So, in line with what I wrote about yesterday I am jumping right back in and am (almost) immediately reviewing a book I just finished, The Fault in Our Stars, by Indiana's own, John Green. First let me tell you the thing I L-O-V-E-D about this story: it took place in my home town of Indianapolis. Green not only used Indy as the location but he used several very specific spots in the city for his story to revolve around...and I KNOW THESE PLACES!!! That was just so cool and so fun to read, to know that this big accomplished author, one that I admire even, chose to use a place he loves -a place I love- to center his story around. Like I could actually see the intersection of 86th & Ditch that he spoke of and the Speedway gas station there. I've been there. Really, that is so neat!
Okay, so my city-love aside this was still such a well written story. Yeah, it's a sad one. It's filled with kids and cancer and normally I don't go for junk like that. Books are supposed to make me happy and cheery and let me cast aside all the drudgery in the world for a bit while I idly flip through the pages...but sometimes a dose of reality is alright, and Green does an awesome job of bringing the reality of cancer, and children dealing with cancer, out into the fold of things without it seeming so sad and taboo of a topic. His characters just deal with it, the way real kids and real adults must do every day. The story talks about "cancer perks" in one sentence while following it up with those same people getting those looks from others who just feel sorry for them. He uses such wit and humor to pull forth a story about cancer without it feeling like a "cancer story." Does that make sense?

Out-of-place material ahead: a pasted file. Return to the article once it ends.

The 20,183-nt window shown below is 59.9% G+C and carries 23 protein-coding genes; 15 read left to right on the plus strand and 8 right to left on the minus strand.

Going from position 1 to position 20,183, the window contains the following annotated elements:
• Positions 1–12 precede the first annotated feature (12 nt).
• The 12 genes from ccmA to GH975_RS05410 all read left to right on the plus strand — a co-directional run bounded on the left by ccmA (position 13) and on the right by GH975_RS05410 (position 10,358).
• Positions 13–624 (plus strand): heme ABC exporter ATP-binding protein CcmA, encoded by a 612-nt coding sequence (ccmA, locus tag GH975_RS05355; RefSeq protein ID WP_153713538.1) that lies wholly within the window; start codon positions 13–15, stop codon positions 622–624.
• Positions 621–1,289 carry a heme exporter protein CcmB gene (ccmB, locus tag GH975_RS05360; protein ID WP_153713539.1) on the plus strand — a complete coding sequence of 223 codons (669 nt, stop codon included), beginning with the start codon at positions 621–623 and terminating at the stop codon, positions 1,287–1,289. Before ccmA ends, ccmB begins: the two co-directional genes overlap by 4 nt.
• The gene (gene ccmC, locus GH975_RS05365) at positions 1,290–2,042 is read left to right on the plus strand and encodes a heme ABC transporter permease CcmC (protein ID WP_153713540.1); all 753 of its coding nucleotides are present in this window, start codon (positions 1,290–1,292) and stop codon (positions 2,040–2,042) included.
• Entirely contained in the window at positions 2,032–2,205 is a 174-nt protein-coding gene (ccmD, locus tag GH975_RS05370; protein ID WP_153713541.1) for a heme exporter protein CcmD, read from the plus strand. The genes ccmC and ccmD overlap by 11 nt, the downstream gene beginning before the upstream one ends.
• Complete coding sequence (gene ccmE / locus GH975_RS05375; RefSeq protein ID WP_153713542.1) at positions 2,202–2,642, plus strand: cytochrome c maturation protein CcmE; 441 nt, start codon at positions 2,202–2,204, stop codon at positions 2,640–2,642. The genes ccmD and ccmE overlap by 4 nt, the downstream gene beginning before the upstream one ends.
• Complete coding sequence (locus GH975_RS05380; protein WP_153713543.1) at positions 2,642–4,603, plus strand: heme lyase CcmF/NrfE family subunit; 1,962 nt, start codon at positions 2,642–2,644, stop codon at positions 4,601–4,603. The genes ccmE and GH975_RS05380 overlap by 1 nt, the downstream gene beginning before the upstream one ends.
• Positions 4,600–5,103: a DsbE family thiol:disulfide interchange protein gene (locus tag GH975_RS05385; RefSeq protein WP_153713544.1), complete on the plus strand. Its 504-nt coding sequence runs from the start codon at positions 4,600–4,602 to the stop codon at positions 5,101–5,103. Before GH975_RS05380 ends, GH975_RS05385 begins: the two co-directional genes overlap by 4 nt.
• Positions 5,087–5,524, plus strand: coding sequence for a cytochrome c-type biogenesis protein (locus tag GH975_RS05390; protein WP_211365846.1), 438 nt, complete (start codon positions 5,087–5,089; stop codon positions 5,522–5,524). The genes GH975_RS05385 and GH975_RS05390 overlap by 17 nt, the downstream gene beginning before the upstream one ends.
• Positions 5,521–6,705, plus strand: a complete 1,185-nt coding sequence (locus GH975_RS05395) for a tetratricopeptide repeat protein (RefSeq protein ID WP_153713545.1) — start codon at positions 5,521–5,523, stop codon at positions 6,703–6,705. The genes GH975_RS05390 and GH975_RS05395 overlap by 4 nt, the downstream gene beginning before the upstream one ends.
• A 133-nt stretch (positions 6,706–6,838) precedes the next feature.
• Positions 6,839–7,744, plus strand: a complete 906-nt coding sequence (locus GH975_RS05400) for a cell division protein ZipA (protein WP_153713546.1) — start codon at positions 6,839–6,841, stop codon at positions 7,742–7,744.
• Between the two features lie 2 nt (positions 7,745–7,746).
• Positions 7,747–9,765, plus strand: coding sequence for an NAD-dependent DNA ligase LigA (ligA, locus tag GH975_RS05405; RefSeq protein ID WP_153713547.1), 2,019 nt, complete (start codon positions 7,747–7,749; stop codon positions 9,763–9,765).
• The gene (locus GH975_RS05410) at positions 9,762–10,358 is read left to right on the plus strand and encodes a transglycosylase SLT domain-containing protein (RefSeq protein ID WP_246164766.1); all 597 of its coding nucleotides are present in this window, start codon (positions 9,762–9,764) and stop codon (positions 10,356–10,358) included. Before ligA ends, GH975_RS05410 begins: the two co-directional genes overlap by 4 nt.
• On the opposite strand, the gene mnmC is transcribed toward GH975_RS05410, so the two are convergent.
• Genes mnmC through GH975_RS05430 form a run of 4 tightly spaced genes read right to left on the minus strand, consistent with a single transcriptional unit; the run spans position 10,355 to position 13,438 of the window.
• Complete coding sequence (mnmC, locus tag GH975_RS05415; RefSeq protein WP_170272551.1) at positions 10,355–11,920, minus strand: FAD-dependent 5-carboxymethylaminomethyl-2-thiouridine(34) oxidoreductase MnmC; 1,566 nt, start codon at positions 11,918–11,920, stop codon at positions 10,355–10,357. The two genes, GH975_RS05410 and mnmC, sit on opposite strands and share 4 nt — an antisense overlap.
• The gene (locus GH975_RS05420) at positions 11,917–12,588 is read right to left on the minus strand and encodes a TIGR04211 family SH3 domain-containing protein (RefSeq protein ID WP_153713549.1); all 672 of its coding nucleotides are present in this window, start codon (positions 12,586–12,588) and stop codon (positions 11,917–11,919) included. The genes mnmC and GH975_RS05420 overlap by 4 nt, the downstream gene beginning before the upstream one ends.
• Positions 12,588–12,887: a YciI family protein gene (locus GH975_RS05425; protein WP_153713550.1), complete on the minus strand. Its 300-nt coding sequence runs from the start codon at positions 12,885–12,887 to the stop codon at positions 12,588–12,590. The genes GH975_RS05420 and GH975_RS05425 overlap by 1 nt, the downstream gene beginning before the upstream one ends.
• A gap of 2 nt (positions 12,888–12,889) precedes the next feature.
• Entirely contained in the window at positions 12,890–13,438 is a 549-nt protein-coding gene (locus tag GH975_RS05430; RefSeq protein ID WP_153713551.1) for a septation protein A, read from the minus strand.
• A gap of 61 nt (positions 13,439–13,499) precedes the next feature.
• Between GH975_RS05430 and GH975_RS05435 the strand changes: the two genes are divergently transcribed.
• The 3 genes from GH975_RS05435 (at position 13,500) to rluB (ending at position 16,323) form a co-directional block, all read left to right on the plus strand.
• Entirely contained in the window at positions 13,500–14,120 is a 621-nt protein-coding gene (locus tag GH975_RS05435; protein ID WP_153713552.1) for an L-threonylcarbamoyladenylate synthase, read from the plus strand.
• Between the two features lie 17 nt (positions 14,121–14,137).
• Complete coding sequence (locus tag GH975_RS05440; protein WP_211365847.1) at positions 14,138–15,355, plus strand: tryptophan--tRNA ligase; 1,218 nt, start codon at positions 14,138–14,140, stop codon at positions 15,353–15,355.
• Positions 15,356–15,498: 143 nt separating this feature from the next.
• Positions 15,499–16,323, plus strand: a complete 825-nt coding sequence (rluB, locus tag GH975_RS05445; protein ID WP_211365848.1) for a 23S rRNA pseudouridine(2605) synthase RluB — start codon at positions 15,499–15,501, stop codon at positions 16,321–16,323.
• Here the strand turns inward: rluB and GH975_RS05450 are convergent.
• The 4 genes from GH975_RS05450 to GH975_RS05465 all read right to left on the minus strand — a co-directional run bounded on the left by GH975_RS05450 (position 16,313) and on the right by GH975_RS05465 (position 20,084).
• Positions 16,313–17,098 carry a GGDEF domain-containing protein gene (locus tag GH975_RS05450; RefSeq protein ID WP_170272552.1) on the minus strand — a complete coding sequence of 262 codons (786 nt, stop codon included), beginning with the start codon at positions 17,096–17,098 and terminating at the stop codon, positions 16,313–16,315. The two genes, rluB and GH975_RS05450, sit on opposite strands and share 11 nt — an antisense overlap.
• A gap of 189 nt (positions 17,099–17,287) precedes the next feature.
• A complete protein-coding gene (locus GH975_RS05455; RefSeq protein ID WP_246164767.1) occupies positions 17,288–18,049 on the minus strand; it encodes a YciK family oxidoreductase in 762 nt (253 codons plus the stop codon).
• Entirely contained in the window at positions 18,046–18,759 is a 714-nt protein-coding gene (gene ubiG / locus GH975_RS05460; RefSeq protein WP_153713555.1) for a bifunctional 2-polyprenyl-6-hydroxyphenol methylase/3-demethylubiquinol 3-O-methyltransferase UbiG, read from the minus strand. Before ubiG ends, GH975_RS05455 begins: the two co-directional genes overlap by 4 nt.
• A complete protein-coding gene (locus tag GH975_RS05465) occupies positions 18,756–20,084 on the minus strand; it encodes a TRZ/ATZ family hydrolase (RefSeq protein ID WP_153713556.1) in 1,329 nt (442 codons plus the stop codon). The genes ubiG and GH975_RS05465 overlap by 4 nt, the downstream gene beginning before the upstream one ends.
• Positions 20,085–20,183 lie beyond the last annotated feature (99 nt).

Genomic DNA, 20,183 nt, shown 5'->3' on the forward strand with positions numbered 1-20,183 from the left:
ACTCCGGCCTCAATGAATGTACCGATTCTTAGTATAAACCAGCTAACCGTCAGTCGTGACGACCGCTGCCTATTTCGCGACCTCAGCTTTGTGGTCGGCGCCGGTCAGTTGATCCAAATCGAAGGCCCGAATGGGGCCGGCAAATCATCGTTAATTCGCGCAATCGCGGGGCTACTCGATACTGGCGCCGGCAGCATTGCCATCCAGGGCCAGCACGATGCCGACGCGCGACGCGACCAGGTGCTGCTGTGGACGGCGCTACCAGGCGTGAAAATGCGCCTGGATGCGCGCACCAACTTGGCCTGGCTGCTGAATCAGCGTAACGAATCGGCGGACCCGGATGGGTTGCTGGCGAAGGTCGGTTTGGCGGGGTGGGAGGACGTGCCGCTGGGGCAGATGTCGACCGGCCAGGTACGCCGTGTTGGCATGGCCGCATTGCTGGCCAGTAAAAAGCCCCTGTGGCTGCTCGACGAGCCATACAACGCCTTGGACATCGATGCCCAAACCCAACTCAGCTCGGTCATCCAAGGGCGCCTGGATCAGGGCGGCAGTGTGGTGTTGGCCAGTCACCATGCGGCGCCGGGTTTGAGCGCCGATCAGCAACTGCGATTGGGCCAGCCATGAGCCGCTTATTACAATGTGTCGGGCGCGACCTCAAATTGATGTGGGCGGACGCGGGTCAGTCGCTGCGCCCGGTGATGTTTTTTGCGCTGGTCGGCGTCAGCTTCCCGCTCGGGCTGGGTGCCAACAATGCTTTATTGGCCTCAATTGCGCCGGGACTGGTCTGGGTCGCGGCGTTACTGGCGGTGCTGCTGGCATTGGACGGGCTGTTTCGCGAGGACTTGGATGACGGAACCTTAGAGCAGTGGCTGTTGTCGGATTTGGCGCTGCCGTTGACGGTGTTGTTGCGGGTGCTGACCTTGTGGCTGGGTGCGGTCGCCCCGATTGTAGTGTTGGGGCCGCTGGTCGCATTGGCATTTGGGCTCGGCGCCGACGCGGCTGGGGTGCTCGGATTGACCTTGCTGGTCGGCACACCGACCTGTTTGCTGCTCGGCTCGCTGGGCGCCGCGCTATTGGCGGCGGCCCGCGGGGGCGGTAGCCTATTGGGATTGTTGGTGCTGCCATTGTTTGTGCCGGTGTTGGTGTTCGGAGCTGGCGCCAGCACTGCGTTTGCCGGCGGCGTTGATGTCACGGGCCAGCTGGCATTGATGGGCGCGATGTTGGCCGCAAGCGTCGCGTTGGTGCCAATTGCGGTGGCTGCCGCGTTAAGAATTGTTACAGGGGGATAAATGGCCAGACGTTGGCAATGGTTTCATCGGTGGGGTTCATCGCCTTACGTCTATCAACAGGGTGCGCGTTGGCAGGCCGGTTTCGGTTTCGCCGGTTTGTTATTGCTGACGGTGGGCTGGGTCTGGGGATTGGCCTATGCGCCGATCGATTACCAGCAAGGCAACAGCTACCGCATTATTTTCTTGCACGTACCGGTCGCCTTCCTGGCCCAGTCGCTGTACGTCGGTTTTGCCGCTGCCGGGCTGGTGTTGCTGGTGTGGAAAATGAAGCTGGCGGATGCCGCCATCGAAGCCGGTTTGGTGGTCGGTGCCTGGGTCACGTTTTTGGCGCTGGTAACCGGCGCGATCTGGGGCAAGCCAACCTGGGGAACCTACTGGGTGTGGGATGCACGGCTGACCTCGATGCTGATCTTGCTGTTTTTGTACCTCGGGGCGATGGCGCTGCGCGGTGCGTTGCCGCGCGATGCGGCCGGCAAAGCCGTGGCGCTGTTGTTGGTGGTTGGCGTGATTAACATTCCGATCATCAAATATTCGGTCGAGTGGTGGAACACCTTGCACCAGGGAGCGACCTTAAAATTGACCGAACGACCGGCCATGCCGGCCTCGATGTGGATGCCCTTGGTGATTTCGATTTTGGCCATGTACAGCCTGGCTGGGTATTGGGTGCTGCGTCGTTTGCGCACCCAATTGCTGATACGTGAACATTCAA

The main characters of the story are Hazel, a young home schooled cancer patient who carries around an oxygen tank everywhere just to help her lousy lungs breathe, and Augustus (or Gus) whom is a boy she meets at support group. Augustus had cancer too so he understands her, knows what she's going through, etc. They fast form a relationship that turns from friendship to a little more, despite Hazel's trepidation. These characters are so easily likable too. Aside from the fact that their banter desperately reminds me of watching Rory on a Gilmore Girls episode, they're just so totally real and down to earth. They don't sugar coat their condition, or the fact that cancer kills and that they will die. It's not sad, it's not bitter, it's just a fact.
I really enjoyed reading this book and with I hadn't waited so long to finally succumb to it. Since this was the second book by John Green, I can officially say that I'm a fan of his now. Not only has he written at least two books that I thoroughly enjoyed reading, he's also a fellow Hoosier...and that rocks! Maybe I could go meet him, tell him about my love of reading and writing and we'll become besties and collaborate on a story together down the road. Hey, I can dream, right?!
I'm totally stoked to read the two others books of his that I have waiting for me, An Abundance of Katherines and Paper Towns, the later of which is going to be coming out as a movie later this year. Stay tuned in the future for reviews of those too!